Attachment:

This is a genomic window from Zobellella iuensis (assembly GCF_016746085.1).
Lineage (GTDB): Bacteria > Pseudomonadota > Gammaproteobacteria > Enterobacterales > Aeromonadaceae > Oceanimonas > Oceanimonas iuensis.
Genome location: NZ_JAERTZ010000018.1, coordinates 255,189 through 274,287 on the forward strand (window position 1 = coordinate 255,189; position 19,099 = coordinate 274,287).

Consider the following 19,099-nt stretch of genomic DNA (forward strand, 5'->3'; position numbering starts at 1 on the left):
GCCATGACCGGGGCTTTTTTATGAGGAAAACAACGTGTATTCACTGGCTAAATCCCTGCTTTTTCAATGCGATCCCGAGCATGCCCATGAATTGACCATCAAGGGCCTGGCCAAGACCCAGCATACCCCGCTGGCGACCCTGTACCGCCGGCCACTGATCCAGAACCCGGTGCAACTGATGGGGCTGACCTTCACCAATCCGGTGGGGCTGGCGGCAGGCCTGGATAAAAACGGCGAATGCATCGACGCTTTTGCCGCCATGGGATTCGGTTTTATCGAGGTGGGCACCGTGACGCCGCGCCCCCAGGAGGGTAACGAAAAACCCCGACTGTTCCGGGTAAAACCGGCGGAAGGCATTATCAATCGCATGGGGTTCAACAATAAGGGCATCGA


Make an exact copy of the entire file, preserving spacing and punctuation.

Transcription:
This is a genomic window from Zobellella iuensis (assembly GCF_016746085.1).
Lineage (GTDB): Bacteria > Pseudomonadota > Gammaproteobacteria > Enterobacterales > Aeromonadaceae > Oceanimonas > Oceanimonas iuensis.
Genome location: NZ_JAERTZ010000018.1, coordinates 255,189 through 274,287 on the forward strand (window position 1 = coordinate 255,189; position 19,099 = coordinate 274,287).

Consider the following 19,099-nt stretch of genomic DNA (forward strand, 5'->3'; position numbering starts at 1 on the left):
GCCATGACCGGGGCTTTTTTATGAGGAAAACAACGTGTATTCACTGGCTAAATCCCTGCTTTTTCAATGCGATCCCGAGCATGCCCATGAATTGACCATCAAGGGCCTGGCCAAGACCCAGCATACCCCGCTGGCGACCCTGTACCGCCGGCCACTGATCCAGAACCCGGTGCAACTGATGGGGCTGACCTTCACCAATCCGGTGGGGCTGGCGGCAGGCCTGGATAAAAACGGCGAATGCATCGACGCTTTTGCCGCCATGGGATTCGGTTTTATCGAGGTGGGCACCGTGACGCCGCGCCCCCAGGAGGGTAACGAAAAACCCCGACTGTTCCGGGTAAAACCGGCGGAAGGCATTATCAATCGCATGGGGTTCAACAATAAGGGCATCGA